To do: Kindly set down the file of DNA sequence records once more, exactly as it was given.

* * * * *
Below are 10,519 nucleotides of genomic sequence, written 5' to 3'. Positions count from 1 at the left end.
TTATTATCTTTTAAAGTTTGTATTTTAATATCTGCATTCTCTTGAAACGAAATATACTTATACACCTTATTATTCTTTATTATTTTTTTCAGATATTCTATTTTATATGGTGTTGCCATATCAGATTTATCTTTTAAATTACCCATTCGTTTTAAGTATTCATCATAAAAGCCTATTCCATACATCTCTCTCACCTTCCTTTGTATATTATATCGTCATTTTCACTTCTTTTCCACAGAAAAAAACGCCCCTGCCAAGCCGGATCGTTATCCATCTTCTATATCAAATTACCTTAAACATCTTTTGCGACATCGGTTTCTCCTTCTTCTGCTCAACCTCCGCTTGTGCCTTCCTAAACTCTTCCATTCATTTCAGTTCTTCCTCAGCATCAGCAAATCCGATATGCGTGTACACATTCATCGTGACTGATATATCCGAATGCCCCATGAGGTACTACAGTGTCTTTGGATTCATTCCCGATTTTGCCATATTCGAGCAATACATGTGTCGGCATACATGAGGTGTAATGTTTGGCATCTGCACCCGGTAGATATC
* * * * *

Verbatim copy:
Below are 10,519 nucleotides of genomic sequence, written 5' to 3'. Positions count from 1 at the left end.
TTATTATCTTTTAAAGTTTGTATTTTAATATCTGCATTCTCTTGAAACGAAATATACTTATACACCTTATTATTCTTTATTATTTTTTTCAGATATTCTATTTTATATGGTGTTGCCATATCAGATTTATCTTTTAAATTACCCATTCGTTTTAAGTATTCATCATAAAAGCCTATTCCATACATCTCTCTCACCTTCCTTTGTATATTATATCGTCATTTTCACTTCTTTTCCACAGAAAAAAACGCCCCTGCCAAGCCGGATCGTTATCCATCTTCTATATCAAATTACCTTAAACATCTTTTGCGACATCGGTTTCTCCTTCTTCTGCTCAACCTCCGCTTGTGCCTTCCTAAACTCTTCCATTCATTTCAGTTCTTCCTCAGCATCAGCAAATCCGATATGCGTGTACACATTCATCGTGACTGATATATCCGAATGCCCCATGAGGTACTACAGTGTCTTTGGATTCATTCCCGATTTTGCCATATTCGAGCAATACATGTGTCGGCATACATGAGGTGTAATGTTTGGCATCTGCACCCGGTAGATATC